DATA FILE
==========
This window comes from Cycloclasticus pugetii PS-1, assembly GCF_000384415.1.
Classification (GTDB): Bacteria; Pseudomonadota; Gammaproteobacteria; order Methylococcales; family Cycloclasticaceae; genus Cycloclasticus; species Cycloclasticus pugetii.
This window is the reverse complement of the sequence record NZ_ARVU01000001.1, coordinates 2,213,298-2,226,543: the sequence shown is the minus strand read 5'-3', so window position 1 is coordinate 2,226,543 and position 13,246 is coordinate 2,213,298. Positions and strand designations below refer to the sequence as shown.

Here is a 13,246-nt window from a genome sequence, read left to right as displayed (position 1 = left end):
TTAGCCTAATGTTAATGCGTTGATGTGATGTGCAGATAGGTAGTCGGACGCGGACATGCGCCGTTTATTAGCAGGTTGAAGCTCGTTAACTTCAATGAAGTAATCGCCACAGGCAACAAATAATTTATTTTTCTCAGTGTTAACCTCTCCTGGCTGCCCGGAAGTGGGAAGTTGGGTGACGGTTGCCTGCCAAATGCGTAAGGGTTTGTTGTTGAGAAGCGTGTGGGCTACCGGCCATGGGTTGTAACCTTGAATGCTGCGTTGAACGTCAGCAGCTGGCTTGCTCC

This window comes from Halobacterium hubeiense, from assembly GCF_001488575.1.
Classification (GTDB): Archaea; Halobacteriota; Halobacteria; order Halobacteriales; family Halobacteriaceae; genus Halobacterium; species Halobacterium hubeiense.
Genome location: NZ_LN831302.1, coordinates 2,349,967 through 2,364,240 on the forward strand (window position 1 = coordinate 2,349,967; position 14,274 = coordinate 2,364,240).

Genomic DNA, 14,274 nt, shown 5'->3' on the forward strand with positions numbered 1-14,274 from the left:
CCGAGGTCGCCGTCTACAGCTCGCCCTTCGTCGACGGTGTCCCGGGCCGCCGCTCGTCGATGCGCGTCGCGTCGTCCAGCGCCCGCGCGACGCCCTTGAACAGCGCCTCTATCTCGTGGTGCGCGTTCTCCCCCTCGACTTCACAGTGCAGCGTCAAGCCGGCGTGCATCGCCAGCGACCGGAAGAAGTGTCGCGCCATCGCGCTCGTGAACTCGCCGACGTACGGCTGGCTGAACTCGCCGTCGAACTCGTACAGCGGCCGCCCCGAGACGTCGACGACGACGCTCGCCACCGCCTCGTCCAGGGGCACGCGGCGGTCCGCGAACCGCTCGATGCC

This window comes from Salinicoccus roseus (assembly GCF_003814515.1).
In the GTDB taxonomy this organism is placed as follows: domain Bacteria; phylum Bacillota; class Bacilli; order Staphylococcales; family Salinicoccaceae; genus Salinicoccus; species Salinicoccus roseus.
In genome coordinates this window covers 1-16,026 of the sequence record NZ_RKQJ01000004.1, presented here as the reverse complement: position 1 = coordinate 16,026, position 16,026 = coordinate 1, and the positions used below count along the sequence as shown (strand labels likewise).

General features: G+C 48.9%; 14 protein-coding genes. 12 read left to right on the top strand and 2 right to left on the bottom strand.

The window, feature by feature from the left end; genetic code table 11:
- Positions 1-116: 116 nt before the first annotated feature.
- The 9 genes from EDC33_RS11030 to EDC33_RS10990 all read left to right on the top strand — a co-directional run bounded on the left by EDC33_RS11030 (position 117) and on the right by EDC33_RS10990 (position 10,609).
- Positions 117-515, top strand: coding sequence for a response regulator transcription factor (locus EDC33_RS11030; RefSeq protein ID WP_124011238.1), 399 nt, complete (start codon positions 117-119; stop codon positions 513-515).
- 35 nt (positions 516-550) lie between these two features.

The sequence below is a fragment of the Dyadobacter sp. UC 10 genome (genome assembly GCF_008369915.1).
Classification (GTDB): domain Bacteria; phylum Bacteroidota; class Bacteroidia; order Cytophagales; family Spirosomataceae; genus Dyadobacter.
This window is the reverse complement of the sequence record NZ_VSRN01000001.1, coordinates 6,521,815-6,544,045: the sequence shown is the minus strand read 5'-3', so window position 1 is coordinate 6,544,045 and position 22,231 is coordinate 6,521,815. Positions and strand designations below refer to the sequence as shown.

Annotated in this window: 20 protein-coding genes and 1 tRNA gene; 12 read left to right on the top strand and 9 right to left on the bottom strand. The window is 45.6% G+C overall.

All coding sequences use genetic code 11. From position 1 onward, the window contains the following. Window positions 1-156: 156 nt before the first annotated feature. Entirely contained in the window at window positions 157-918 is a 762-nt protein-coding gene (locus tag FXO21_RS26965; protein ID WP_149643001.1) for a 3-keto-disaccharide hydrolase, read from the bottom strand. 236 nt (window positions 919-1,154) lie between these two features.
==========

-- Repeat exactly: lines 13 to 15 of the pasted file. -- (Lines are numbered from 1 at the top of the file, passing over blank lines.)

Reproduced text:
In genome coordinates this window covers 1-16,026 of the sequence record NZ_RKQJ01000004.1, presented here as the reverse complement: position 1 = coordinate 16,026, position 16,026 = coordinate 1, and the positions used below count along the sequence as shown (strand labels likewise).

General features: G+C 48.9%; 14 protein-coding genes. 12 read left to right on the top strand and 2 right to left on the bottom strand.

The window, feature by feature from the left end; genetic code table 11: